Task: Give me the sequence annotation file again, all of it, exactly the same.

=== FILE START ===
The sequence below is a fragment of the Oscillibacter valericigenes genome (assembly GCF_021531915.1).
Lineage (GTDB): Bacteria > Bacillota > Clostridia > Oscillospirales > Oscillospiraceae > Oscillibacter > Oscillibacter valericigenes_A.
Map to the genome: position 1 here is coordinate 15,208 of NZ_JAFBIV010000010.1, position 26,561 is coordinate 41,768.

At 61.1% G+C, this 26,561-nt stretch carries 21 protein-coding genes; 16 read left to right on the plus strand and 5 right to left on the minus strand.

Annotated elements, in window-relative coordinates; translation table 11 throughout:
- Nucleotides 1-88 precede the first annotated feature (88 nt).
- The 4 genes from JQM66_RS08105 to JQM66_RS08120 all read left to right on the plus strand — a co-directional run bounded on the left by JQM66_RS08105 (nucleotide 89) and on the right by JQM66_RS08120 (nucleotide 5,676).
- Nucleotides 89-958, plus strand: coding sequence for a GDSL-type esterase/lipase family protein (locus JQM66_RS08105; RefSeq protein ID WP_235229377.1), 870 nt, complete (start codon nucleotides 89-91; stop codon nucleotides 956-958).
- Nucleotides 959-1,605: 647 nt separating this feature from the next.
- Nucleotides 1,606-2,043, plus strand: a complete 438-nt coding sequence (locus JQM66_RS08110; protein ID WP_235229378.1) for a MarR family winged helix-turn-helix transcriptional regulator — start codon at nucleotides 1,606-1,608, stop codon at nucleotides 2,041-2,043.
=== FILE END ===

The sequence below is a fragment of the Oscillibacter valericigenes genome (assembly GCF_021531915.1).
Lineage (GTDB): Bacteria > Bacillota > Clostridia > Oscillospirales > Oscillospiraceae > Oscillibacter > Oscillibacter valericigenes_A.
Map to the genome: position 1 here is coordinate 15,208 of NZ_JAFBIV010000010.1, position 26,561 is coordinate 41,768.

At 61.1% G+C, this 26,561-nt stretch carries 21 protein-coding genes; 16 read left to right on the plus strand and 5 right to left on the minus strand.

Annotated elements, in window-relative coordinates; translation table 11 throughout:
- Nucleotides 1-88 precede the first annotated feature (88 nt).
- The 4 genes from JQM66_RS08105 to JQM66_RS08120 all read left to right on the plus strand — a co-directional run bounded on the left by JQM66_RS08105 (nucleotide 89) and on the right by JQM66_RS08120 (nucleotide 5,676).
- Nucleotides 89-958, plus strand: coding sequence for a GDSL-type esterase/lipase family protein (locus JQM66_RS08105; RefSeq protein ID WP_235229377.1), 870 nt, complete (start codon nucleotides 89-91; stop codon nucleotides 956-958).
- Nucleotides 959-1,605: 647 nt separating this feature from the next.
- Nucleotides 1,606-2,043, plus strand: a complete 438-nt coding sequence (locus JQM66_RS08110; protein ID WP_235229378.1) for a MarR family winged helix-turn-helix transcriptional regulator — start codon at nucleotides 1,606-1,608, stop codon at nucleotides 2,041-2,043.